Pea­cock in­va­sion that’s got vil­lage in a to­tal f lap

‘Brazen pests’ bring mis­ery af­ter their num­bers boom

Daily Mail - - News - By Chris Brooke

It sounds like a pea­cock and bull story – the vil­lage that has been over­run by birds.

But it is all too true for the res­i­dents of Fin­ning­ley.

For decades, pea­cocks and pea­hens have been a colour­ful and harm­less part of life in the pic­turesque vil­lage.

But a sud­den pop­u­la­tion boom has changed all that. now the birds, along with their chicks, stalk the streets and pester res­i­dents with all kinds of mis­chief.

Home­own­ers com­plain that they de­stroy flow­ers and veg­eta­bles, climb on to green­houses, scratch cars, dam­age roof tiles, squat on drive­ways – and de­posit drop­pings ev­ery­where.

In one cul- de- sac a ‘pea­cock watch’ scheme is in op­er­a­tion so that the birds are chased away – oc­ca­sion­ally by res­i­dents in dress­ing gowns – as soon as they are spot­ted. the pea­cock cri­sis has split the vil­lage near don­caster in south York­shire and led to an ecol­o­gist writ­ing a re­port for the coun­cil on the is­sue. How­ever, a cull has been ruled out by coun­cil chiefs.

Be­fore 2013 there were only six pea­cocks min­gling with ducks in the vil­lage, which was recorded in the domes­day Book of 1086. But con­sul­tant natasha Estrada counted 22 in her 2019 cen­sus and the num­ber is ex­pected to ex­pand rapidly in next year’s breed­ing sea­son.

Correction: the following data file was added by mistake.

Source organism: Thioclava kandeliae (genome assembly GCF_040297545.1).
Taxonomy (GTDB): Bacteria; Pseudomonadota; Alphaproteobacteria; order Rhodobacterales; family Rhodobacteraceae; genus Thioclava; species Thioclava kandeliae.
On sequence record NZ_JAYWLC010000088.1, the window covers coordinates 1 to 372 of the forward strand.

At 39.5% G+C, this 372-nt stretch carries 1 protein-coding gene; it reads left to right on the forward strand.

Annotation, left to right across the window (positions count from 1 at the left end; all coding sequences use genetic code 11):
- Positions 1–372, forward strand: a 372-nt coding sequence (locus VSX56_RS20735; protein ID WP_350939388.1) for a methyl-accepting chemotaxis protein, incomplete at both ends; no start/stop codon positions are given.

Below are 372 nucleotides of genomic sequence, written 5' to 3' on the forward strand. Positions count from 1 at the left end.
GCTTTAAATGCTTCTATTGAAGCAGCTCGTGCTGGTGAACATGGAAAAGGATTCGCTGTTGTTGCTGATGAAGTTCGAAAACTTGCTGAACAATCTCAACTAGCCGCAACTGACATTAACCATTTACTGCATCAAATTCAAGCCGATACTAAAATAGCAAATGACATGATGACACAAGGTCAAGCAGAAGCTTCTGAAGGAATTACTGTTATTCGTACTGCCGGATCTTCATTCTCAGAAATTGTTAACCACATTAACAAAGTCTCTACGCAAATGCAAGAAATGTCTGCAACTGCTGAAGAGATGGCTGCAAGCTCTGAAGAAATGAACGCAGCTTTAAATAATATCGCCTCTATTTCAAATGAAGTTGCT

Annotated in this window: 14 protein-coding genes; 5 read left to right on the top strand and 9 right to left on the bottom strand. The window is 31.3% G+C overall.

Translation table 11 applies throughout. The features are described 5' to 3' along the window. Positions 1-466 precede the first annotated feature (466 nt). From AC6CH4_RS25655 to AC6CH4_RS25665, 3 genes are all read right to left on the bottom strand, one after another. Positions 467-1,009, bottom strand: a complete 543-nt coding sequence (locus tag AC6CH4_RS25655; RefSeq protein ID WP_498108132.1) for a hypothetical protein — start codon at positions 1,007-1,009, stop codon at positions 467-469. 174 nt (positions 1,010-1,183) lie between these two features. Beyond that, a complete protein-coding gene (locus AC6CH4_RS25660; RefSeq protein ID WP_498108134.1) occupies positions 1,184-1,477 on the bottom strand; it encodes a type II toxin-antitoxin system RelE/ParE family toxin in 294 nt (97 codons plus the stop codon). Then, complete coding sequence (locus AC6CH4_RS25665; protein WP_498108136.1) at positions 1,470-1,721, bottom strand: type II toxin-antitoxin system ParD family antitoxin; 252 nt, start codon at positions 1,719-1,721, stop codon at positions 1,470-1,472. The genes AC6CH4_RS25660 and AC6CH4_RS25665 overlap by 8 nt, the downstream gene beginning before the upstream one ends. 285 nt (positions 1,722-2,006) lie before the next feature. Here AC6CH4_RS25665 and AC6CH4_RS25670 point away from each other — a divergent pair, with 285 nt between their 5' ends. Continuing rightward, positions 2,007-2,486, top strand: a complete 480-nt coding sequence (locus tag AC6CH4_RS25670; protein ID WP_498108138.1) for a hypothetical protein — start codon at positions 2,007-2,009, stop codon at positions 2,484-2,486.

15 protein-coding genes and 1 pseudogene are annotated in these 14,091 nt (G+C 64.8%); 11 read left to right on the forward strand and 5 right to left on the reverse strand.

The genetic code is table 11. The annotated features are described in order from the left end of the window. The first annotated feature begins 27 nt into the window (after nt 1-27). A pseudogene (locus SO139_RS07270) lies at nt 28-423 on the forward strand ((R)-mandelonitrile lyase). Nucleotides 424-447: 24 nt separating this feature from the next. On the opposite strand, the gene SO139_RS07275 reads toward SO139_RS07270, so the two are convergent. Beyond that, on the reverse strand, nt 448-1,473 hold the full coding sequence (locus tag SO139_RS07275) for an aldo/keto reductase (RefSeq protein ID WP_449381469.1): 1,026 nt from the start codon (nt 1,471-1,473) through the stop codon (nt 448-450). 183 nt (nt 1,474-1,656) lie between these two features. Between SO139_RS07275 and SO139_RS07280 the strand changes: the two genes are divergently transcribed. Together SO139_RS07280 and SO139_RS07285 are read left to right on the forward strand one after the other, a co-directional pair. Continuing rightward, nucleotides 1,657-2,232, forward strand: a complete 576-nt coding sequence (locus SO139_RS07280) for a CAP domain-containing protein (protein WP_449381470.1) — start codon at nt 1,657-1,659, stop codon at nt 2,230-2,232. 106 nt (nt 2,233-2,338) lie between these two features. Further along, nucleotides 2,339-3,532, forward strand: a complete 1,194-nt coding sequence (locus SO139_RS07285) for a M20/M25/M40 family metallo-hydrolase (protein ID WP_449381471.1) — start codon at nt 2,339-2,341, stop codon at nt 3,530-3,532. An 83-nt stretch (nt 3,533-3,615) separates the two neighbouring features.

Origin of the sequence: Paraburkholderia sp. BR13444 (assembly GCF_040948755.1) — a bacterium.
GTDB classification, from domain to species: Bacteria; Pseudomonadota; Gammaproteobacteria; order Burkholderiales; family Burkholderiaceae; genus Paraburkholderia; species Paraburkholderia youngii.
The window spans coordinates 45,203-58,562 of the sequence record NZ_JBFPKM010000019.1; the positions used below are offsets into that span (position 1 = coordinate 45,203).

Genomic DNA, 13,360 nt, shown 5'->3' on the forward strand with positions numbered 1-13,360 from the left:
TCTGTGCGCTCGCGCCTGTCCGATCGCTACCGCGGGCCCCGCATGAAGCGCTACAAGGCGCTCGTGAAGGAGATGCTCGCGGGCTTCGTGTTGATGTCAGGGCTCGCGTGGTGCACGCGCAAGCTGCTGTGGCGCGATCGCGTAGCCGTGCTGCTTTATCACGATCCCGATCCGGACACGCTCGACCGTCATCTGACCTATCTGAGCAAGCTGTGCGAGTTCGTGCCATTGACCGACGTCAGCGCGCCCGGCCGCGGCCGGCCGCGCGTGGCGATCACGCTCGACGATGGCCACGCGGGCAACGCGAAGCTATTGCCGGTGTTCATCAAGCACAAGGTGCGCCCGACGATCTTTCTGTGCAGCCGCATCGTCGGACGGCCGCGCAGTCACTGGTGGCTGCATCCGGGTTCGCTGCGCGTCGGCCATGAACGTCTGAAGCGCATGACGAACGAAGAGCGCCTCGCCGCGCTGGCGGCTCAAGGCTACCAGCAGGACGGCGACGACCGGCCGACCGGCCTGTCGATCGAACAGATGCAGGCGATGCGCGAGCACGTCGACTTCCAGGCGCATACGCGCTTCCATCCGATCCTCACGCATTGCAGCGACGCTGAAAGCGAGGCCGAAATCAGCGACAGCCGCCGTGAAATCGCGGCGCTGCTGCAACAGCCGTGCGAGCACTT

she found 37 out of 54 peo­ple who com­pleted ques­tion­naires were in favour of keep­ing the colour­ful char­ac­ters.

But when the Mail vis­ited Fin­ning­ley yes­ter­day, many lo­cals were sick of what they re­gard as ‘brazen pests’. Builder Alf Mell, 80, said: ‘there were eight of them in my gar­den this morn­ing. If you’ve got veg­eta­bles they will go for those and the drop­pings leave such a sticky mess.’

Mr Mell said in spring­time males will of­ten stay on a drive­way all day while mak­ing a ‘screech­ing’ mat­ing call. He added: ‘Peo­ple like the ideas of pea­cocks, as they fit the image of a quintessen­tial English vil­lage, but they can cause a lot of dam­age.’

Harold sales, 92, has had to pro­tect his green­house with barbed wire be­cause of the mess the birds make on the glass. He said: ‘I can’t put any young plants out be­cause they come round and peck at them.’

Mr sales said the pea­cocks were in­tro­duced by a farmer in 1977 but they have caused a sig­nif­i­cant nui­sance only re­cently af­ter num­bers in­creased.

Ro­mana France, 71, has be­come used to ‘shoo­ing’ the birds away when they ar­rive. she said: ‘they dig things up and are a real nui­sance.’

A par­ish coun­cil meet­ing to de­cide what to do will take place next tues­day. Coun­cil chair­man Richard John­son said a cull was out of the ques­tion, stress­ing: ‘It is not stated as an op­tion.’

‘Dan­ger’: Harold Sales, 92, and barbed wire on green­house Peashock: One of the birds swoops on gar­den ‘Ini­tially we thought it was a bit of a pest but we’ve grown to like it’ Peck­ing or­der: Group of pea­cocks on the pa­tio of builder Alf Mell, 80, and, right, one wan­ders next to the duck pond in Fin­ning­ley

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